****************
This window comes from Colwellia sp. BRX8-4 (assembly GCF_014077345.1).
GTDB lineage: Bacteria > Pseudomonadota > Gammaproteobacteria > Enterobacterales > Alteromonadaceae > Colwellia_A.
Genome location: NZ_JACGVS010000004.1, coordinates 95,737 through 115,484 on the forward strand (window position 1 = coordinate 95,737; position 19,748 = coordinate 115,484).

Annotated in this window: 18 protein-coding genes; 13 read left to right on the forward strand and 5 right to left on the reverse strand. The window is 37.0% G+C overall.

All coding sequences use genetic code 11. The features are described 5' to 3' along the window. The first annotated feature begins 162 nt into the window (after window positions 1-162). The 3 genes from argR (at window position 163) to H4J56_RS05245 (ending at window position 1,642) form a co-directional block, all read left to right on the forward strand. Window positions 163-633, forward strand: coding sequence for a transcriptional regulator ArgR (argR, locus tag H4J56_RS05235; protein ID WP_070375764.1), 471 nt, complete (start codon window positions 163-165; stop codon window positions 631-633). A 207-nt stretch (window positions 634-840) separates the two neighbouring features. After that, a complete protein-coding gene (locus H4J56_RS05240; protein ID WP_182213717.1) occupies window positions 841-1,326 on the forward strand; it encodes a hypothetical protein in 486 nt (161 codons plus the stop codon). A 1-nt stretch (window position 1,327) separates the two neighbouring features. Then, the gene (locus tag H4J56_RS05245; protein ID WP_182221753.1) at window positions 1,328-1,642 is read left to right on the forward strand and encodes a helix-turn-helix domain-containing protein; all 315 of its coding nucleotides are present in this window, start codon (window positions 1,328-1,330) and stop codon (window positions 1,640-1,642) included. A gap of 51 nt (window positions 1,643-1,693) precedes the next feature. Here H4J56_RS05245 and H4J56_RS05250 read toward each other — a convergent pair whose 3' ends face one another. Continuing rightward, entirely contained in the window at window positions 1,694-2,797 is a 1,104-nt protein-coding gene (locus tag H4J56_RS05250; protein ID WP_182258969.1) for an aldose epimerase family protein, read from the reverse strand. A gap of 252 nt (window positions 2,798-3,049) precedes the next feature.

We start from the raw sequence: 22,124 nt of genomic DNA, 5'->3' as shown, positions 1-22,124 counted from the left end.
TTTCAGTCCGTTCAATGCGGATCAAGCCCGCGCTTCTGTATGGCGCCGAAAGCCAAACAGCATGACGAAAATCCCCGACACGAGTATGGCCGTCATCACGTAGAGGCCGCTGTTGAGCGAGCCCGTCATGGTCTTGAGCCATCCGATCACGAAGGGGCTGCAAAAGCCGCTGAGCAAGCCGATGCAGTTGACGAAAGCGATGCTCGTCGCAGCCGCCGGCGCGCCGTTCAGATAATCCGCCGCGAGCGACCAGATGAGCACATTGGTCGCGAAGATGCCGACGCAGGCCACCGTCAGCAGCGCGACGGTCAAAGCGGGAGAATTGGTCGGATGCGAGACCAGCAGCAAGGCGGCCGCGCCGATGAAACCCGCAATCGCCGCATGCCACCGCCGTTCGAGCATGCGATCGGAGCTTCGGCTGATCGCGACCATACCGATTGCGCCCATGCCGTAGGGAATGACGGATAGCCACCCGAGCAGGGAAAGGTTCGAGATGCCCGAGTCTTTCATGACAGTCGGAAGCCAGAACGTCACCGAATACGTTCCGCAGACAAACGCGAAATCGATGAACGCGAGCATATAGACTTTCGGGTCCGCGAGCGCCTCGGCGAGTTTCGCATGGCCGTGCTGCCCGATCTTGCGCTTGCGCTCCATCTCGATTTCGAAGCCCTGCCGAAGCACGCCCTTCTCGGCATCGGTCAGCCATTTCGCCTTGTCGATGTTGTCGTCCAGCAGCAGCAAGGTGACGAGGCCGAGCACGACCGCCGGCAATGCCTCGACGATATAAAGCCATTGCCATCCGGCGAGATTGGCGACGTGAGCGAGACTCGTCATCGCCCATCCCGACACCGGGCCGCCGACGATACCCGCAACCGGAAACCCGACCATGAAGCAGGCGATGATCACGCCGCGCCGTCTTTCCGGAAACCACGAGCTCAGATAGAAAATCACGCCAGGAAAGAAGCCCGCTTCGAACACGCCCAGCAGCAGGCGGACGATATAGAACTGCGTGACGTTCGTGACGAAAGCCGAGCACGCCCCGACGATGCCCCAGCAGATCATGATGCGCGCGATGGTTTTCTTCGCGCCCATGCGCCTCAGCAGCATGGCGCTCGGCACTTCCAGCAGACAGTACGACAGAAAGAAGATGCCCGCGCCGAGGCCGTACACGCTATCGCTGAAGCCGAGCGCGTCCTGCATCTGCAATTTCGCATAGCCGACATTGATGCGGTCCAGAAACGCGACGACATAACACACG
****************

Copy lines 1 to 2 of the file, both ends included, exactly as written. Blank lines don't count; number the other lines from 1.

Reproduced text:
This window comes from Colwellia sp. BRX8-4 (assembly GCF_014077345.1).
GTDB lineage: Bacteria > Pseudomonadota > Gammaproteobacteria > Enterobacterales > Alteromonadaceae > Colwellia_A.